Ed Koch surely had a role in the development of city government in Britain. The omnipresence of New York in the world's media provides a global platform for its mayor, and it was Koch more than any other who blagged his way into the headlines of the world's newspapers.
His charismatic, aggressive, noisy personality was a living metaphor for New York. His observation that "I'm not the type to get ulcers … I give them" was typical of his self-conscious, in-your-face, style of government. He was mayor at a time of massive financial and social pressure, but understood the media: it provided him with a means to project his views, and on leaving office he became a commentator for TV.
The mayor of New York is the city's emperor. It is an amazingly powerful position, comparable in London terms to having virtually all the responsibilities of the mayor and boroughs added together, plus police, health, criminal justice, colleges, universities, rent control and water supply.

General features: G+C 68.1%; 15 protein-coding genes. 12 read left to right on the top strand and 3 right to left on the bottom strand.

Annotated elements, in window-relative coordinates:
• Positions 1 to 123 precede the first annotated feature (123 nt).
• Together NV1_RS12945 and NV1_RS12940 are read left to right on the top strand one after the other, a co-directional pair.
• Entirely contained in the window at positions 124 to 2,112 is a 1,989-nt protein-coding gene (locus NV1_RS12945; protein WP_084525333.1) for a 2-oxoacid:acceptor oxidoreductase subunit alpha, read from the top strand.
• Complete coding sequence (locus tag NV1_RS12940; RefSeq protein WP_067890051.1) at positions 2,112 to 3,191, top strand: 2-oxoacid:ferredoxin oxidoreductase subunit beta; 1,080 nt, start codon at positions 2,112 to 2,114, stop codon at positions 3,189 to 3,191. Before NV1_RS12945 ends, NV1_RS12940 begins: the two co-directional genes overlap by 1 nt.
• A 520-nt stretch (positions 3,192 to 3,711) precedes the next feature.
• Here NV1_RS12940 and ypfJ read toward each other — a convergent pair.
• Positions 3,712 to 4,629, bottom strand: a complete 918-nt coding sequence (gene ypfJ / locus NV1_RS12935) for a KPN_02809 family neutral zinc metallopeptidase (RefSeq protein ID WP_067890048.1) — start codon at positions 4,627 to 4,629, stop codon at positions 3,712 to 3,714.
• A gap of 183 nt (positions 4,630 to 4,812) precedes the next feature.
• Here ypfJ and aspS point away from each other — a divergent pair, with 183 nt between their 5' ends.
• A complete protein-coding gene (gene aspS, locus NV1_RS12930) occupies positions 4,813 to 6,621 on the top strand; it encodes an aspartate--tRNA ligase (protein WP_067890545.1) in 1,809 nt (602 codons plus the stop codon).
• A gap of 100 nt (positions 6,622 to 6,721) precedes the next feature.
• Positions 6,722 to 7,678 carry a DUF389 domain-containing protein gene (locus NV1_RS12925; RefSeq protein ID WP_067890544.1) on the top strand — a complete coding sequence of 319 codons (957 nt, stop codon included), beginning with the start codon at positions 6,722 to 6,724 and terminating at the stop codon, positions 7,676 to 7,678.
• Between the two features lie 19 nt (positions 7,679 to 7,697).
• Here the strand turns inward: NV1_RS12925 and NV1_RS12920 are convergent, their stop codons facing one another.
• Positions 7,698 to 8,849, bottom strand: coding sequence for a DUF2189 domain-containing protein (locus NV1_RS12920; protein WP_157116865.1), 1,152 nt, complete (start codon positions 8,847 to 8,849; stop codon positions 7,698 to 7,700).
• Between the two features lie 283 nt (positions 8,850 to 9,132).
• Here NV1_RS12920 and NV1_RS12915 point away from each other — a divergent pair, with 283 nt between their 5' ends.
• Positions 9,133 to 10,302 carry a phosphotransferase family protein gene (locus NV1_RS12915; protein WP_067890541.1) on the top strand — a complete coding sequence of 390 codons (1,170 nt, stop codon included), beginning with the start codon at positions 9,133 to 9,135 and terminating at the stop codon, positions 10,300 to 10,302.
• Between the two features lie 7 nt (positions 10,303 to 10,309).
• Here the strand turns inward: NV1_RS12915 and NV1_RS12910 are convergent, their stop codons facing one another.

It was this supercharged model, in particular, that must have been in the mind of Tony Blair when he championed mayors for English cities in the 1990s. Leading Conservatives such as Michael Heseltine and David Cameron shared Blair's taste for presidential, US-style, city leadership.
Koch made city government look both challenging and magnetically interesting. Following the weak financial management of the John Lindsay and Abraham Beame administrations, Koch's brought fiscal stability and balanced budgets to New York, though the city did come to look threadbare by the start of the 1980s. He was also relatively successful at managing the coalition of interests that continuously battered on City Hall's doors.
The cinematic qualities of Koch's government ensured it was understood well beyond New York. Many British politicians must have wished they could wisecrack like Koch. Ken Livingstone embodied a London version of Koch's "from the soil of the city" authenticity, while Boris Johnson plays the media with skill akin to Koch's. Koch showed that big-city government prospers with big personalities who can generate sufficient interest in themselves to focus wider attention on the myriad challenges that face a vast metropolis. In the process, he showed British politicians what mayors might be like.
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